Sunday, April 13, 2014

Frank Miller: 300, Sin City & Moore

Frank Miller was writing and penciling Daredevil when I started reading him. It was a cross-over issue featuring the appearance of The Incredible Hulk. I had heard a lot of good things about this Miller guy and the appearance of the Hulk would guarantee a higher price later on the collector’s market if the book was actually a dud.

Miller was rumored and heralded to be a writer of a rare skill and talent. It was said his writing was gritty, dark and misanthropic. Miller’s perception of society was one of disheveled anarchy. He was constantly opening doors previously unknown; taking the risky dark alley to get to that undiscovered yet coveted pay off. He was an original but he loved and respected the medium as he expanded the mythology. He was neither a deconstructionist nor post-modernist. Miller; as it turned out was indeed the “Real Deal.” The rumors were darkly; gloriously true.
Frank Miller is responsible for expanding the world of the super hero and that of the graphic novel as well. Great pieces including hits and classics that remain current: The Dark Knight Returns, Electra Assassin, Daredevil: Love and Money, Ronin, Sin City and 300 are part of the Miller canon.  Miller has changed along with a few other extraordinary talents; including and especially writers Alan Moore and Neil Gaiman  evolved the comic book into it’s contemporary form while expanded the readership beyond all previous boundaries. Miller’s The Dark Knight Returns, and Alan Moore’s Watch Men were mini-series released within the same year and were powerful and intricate enough to become best sellers and are currently required reading in literature classes.  Neil Gaiman’s  Sandman released a few years later would be equally transformative.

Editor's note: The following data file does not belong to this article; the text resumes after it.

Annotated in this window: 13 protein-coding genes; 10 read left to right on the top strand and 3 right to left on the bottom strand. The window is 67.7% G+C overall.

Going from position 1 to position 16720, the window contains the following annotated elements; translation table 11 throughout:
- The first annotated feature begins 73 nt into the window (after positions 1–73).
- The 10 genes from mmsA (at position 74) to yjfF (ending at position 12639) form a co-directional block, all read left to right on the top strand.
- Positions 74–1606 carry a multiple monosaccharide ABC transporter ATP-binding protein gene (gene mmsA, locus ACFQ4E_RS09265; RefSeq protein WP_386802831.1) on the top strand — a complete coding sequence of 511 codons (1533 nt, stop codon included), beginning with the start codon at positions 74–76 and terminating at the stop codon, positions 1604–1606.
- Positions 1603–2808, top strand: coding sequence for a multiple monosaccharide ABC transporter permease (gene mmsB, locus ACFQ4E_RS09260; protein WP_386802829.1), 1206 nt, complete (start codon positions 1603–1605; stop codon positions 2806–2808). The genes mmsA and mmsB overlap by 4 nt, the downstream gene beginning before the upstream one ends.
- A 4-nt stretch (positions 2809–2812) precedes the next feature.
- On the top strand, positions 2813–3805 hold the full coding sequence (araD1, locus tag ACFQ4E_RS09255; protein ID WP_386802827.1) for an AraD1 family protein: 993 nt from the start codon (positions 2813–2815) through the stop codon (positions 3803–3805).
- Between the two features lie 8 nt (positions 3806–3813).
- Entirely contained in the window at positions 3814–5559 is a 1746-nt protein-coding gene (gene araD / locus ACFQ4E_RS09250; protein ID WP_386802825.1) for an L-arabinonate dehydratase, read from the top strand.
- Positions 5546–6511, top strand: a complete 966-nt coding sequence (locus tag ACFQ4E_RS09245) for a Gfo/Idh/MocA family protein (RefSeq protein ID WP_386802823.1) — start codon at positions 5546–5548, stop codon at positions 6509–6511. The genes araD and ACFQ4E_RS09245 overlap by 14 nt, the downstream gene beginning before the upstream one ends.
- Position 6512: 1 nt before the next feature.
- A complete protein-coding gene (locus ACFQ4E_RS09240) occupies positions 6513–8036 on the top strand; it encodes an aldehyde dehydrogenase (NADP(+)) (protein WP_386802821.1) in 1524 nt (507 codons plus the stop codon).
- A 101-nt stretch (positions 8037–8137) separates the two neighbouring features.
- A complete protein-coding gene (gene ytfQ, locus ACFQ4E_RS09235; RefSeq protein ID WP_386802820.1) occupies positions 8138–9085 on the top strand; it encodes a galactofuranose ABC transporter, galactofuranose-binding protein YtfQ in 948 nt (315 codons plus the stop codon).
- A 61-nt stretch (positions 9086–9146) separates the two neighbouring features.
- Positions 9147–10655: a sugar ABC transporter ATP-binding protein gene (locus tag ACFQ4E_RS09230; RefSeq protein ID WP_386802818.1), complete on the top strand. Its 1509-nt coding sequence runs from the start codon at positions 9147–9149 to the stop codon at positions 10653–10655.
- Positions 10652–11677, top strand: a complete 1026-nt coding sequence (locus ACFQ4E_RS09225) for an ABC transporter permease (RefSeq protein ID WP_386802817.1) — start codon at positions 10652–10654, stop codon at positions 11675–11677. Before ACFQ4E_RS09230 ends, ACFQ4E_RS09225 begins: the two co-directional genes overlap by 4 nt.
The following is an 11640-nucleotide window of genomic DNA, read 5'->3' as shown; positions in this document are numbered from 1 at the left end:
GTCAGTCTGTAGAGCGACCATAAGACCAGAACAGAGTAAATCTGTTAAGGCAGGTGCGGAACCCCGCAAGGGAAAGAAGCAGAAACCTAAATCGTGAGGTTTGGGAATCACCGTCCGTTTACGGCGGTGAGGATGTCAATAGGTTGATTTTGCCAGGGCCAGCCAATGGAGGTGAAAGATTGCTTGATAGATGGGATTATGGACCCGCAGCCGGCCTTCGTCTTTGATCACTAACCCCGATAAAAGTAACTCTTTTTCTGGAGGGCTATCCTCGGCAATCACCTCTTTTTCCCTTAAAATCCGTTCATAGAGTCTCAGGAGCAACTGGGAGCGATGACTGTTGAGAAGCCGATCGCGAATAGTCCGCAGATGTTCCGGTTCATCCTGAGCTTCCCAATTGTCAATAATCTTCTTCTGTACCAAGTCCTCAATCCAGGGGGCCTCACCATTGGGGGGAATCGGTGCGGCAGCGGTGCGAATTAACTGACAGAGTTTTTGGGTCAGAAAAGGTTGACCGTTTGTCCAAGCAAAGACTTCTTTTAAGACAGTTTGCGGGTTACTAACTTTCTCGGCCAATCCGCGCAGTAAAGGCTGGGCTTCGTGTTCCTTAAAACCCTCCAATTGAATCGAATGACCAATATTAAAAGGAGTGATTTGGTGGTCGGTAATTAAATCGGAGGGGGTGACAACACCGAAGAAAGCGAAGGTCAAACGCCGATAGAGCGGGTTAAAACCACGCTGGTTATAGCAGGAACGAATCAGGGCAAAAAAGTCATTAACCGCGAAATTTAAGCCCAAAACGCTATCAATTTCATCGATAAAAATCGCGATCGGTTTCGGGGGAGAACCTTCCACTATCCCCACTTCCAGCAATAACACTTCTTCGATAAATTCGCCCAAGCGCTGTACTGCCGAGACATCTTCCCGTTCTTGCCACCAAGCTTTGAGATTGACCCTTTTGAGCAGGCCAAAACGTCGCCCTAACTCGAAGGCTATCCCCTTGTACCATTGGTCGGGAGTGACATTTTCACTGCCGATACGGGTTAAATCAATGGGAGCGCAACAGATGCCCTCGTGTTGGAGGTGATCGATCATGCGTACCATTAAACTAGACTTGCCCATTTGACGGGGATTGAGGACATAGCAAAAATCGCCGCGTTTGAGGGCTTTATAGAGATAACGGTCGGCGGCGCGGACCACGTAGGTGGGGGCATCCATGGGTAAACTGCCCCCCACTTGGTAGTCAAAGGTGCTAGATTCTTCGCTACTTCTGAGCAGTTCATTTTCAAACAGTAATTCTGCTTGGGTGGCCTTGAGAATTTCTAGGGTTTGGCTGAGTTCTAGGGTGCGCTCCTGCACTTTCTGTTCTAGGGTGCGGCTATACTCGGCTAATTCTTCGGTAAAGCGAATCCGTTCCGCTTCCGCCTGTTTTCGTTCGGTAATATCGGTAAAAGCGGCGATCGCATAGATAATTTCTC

The Dark Knight Returns tells the story of a dystopian future in which a retired and embittered Batman returns to battle evil. 

The future dark world the Batman re-enters has grown increasingly violent and devoid of humanity as Batman has grown older, physically weaker and aggressively slower. This sadder, older hero with his skills much in decline possesses a deeper sense of revenge and purpose along with an enhanced arsenal of Bat-Tools. Miller takes many risks with his writing as he questions a world that would accept a costumed vigilante, governmental miss-use of powers and the psychology of mad men both good and evil.

300 is another of Miller’s best known pieces. Well written and concise it is best known for the film adaptation by director Zack Snyder that Miller producer himself.

Miller was inspired to create his 300 from an earlier film 300 Spartans released in the nineteen sixties. The graphic novel is most memorable for the illustrations created by Miller with his then wife Lynn Varley doing a remarkable water-color embellishment. The over-size hard-cover version is a lush pleasure to be studied, relished and absorbed. Democracy, nationalism and the notion of personal sacrifice for the greater good prevail in this work. 

Sin City
Sin City is a series of seven books that Miller wrote and illustrated. The drawings are almost exclusively black and white which add to the drama and starkness of the works.  It exists in a strangely isolated purely imagined city inhabited exclusively by thugs, cops, hookers, serial killers, corrupt authorities and assorted losers. It is probably the darkest of Miller’s works, his most ambitious, original and successful. Miller was definitely influenced by film noir and the pulps but it is film noir on some kind of hyper-drug. Sin City is Frank Miller!